Drayton's, founded in 1853, faces criminal proceedings over death of family winemaker and co-worker.
Criminal proceedings have been launched against Drayton’s Family Wines, following the death of leading Hunter Valley winemaker Trevor Drayton in 2008.
Proceedings against the 160-year-old, Pokolbin-based, Australian wine group are being brought by WorkCover New South Wales, a government employment safety body.
Trevor Drayton and co-worker Eddie Orgo were killed by an explosion after ethanol was ignited during welding work at the Drayton winery in January 2008. Assistant winemaker William Rikard-Bell was also severely burned and the accident prompted tributes from around the world.
At the time of the accident, Drayton’s father, Max, and two brothers, Greg and John, were the acting company directors.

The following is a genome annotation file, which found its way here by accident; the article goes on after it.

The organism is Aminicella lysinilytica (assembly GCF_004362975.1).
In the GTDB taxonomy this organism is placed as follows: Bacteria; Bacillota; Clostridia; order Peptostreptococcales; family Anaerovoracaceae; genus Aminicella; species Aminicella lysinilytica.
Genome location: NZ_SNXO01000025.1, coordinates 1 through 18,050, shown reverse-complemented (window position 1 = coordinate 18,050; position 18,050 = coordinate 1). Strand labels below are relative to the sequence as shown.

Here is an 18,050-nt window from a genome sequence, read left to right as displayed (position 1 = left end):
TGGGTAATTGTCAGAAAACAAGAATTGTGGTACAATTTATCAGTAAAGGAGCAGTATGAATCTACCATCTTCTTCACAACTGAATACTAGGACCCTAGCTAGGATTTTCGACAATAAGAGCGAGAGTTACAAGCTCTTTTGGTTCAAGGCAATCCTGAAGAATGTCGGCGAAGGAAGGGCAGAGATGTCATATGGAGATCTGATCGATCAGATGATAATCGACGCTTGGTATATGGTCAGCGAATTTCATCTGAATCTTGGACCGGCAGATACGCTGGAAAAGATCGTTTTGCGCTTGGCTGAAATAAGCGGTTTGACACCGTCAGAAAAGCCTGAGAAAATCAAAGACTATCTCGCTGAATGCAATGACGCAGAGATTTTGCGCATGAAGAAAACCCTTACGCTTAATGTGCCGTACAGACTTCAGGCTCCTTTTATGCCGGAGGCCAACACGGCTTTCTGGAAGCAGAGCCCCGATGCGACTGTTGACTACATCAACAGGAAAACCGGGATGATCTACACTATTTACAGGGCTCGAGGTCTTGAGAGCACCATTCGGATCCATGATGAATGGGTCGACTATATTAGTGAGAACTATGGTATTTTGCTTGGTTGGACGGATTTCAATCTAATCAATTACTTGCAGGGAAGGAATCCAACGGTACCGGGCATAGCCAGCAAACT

‘WorkCover have commenced proceedings against Drayton’s Family Wines as a company,’ a source close to the Drayton family, and who wished to remain anonymous, told Decanter.com.
Contrary to suggestions in another media report, the source added that ‘there are no manslaughter charges and there was not any findings against any director’.
In a coroner’s report in 2011, deputy state coroner Hugh Dillon highlighted several safety lapses that likely contributed to the accident.
However, he did not recommend criminal or disciplinary proceedings. He also said the winery had ‘undertaken serious soul-searching about their safety cultures’ since the explosion.
The case against Drayton’s Family Wines is due for an initial hearing at a New South Wales district court on 25 February. WorkCover NSW declined to comment.
Additional reporting on coroner’s report by Chris Mercer.
Written by James Lawrence